This is an amateur, non-commercial story, which is not produced, approved of, or in any way sponsored by the holders of the trademarks/copyrights from which this work is derived, nor is it intended to infringe on the rights of these holders. And so it goes.
He yawned and stretched his arms out. "All work and no play makes David a dull boy," he declared to the empty room. "And I hate dull." Switching off the computer, he pondered the possibilities for this night and quickly ruled them all out save one. With long, determined strides he left his office and headed outside. A cool wisp of wind danced around him, teasing, calling. His smile broadened as he reached out toward the night sky . . . and leaped out to embrace it.
The thrilling sensation of free fall shot through his soul for several seconds, then with a loud cry Xanatos spread his wings wide and caught an updraft. He soared heavenward with a wide swoop, then turned sharply and dove straight down. His laughter echoed in his wake as he rode the night winds, rolling and looping across the New York skies. Xanatos ascended once more, arms outstretched as if seeking to capture the moon. He thought of Fox, remembered her sleek, shapely form, and wished that she could be here with him, flying as one, their tails entwined in passionate embrace. But this would have to do, and it was more than enough for him.
Finance, economies, budgets, stocks and bonds were forgotten. At this moment, he owned the stars, the wind, and the moon. Xanatos looked down at the others flying along the streets of New York far below him; few dared to fly so high, so far as he. He pitied them. Only by daring the fates could one truly know the sweet rewards of triumph. He was Xanatos, the most powerful gargoyle in the world.
He was one with the night.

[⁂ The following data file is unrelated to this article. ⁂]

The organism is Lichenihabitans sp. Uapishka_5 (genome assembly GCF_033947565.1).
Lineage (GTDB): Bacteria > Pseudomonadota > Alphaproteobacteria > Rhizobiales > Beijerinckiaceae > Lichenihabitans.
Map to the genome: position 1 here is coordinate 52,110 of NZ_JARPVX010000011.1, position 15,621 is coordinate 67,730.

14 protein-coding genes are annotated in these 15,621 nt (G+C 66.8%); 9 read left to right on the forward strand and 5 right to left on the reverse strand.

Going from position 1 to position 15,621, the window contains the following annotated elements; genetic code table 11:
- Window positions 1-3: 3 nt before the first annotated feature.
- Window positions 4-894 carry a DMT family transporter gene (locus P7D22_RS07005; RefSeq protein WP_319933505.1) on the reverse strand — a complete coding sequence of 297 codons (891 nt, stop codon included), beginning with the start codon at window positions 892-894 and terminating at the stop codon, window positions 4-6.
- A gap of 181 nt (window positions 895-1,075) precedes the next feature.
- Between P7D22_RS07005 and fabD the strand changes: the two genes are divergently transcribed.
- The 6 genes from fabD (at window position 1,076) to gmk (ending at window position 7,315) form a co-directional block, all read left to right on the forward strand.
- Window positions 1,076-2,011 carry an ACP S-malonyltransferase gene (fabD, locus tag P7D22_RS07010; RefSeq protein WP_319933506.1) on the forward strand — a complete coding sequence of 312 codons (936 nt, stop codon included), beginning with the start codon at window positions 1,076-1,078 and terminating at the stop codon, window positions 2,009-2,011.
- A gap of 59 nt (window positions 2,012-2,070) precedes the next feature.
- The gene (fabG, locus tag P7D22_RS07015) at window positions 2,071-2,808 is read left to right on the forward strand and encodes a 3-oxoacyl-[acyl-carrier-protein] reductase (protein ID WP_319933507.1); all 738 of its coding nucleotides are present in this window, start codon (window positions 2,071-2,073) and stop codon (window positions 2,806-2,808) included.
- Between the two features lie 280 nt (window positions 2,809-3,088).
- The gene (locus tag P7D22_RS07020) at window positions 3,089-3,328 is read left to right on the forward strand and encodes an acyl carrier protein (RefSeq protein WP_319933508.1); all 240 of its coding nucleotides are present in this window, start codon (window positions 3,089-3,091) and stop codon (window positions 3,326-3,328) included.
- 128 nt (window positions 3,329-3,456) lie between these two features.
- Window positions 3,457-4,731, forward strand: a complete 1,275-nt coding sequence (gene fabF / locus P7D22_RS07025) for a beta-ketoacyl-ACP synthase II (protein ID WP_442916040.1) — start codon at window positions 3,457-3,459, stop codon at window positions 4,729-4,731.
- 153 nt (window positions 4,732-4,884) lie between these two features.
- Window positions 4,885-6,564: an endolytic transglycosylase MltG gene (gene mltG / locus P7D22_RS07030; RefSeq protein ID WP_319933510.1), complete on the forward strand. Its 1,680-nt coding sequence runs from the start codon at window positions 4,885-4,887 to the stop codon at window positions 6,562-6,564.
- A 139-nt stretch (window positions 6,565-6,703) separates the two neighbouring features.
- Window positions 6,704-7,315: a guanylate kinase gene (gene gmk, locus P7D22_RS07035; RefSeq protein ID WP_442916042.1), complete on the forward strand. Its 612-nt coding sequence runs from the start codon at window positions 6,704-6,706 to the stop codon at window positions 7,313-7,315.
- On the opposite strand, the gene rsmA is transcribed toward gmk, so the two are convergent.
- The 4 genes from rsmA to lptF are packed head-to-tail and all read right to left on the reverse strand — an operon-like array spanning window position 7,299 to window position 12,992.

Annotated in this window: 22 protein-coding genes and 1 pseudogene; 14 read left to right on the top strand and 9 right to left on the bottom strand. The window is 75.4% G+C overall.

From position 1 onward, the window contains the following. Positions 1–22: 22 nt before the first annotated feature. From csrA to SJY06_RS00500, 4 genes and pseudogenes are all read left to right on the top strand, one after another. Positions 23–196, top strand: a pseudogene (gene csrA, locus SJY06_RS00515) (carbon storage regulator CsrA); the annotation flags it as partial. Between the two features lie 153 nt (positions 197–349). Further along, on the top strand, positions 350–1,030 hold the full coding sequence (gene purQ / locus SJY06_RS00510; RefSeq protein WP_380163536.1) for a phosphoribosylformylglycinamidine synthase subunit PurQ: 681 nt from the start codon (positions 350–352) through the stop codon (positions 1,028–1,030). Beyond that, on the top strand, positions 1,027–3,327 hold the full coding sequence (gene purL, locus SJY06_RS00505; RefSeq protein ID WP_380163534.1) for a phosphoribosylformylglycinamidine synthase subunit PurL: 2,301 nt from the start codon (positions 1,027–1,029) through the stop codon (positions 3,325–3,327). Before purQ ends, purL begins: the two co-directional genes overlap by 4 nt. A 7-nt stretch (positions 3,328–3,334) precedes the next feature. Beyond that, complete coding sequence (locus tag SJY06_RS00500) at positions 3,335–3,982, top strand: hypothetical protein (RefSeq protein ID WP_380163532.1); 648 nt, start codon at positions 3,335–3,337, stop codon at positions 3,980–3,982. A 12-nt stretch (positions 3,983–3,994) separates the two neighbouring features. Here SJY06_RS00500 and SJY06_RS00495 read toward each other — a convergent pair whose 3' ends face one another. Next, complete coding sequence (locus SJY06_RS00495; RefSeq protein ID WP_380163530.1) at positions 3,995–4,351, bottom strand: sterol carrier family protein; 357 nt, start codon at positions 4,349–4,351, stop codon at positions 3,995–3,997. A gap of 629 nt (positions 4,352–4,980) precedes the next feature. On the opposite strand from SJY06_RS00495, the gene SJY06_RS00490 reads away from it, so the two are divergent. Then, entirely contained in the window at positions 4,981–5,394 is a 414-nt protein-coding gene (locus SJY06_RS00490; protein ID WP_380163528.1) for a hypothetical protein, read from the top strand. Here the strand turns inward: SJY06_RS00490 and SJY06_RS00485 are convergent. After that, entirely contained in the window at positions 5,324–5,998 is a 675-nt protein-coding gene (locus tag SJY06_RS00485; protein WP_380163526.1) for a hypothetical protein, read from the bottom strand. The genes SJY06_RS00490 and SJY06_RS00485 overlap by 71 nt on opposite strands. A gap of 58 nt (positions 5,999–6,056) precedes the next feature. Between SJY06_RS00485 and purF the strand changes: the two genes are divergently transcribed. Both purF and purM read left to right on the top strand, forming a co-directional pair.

* * * * *
The familiar voice stirred Xanatos from his slumber. He quickly jolted into an upright position and blinked away the heavy fog around his vision. Owen was standing directly in front of his desk; the computer was running the screen saver Fox had given him on his last birthday. It was a series of exotic, highly erotic scenes she'd posed for--number four, his personal favorite, was due up next. He decided to postpone moving the mouse.
"Ah, Owen." Xanatos rubbed his eyes and stifled a yawn. "I must have fallen asleep." He glanced up at his majordomo. "Where have you been?"
"I was . . .called away unexpectedly." Burnett frowned slightly.
"Are you feeling well, sir?"
"I'm fine." Xanatos dismissed the notion with a wave. "Just tired. Maybe I should get some sleep. After all, it's . . ." He glanced over at his clock and blinked. "Later than I thought," he concluded.
"Rest is an excellent idea, sir," Burnett consulted his ever-present appointment book. "I believe I can arrange your schedule to provide you with sufficient time to sleep."
"Fine, fine." Xanatos rose to his feet and walked out of his office; to Burnett's surprise, however, he headed not for his bedroom but the parapets outside. He stood there for some time, not saying a word but watching as the first rays of dawn trickled over the horizon toward the sleeping city.
"I envy them," he finally murmured.
Xanatos smiled. "The gargoyles," he clarified, his gaze still focused on the city. "They truly own the sky. We build our planes, our jets, our devices to try and claim a piece of it, but it's theirs by right. They're a part of it." He sighed softly. "I had a dream tonight, Owen. I dreamed I was a gargoyle. It was wonderful."
"I'm sure it was, sir," Burnett nodded.
Xanatos chuckled to himself and shook his head. "I'm too tired to be waxing philosophical, Owen. I'm off to bed. Take care of things until I'm up."
"As you wish, sir." Xanatos turned to leave, but he paused one final time at the doorway to look out over the lightening sky, lost in thought . . .or perhaps remembrance.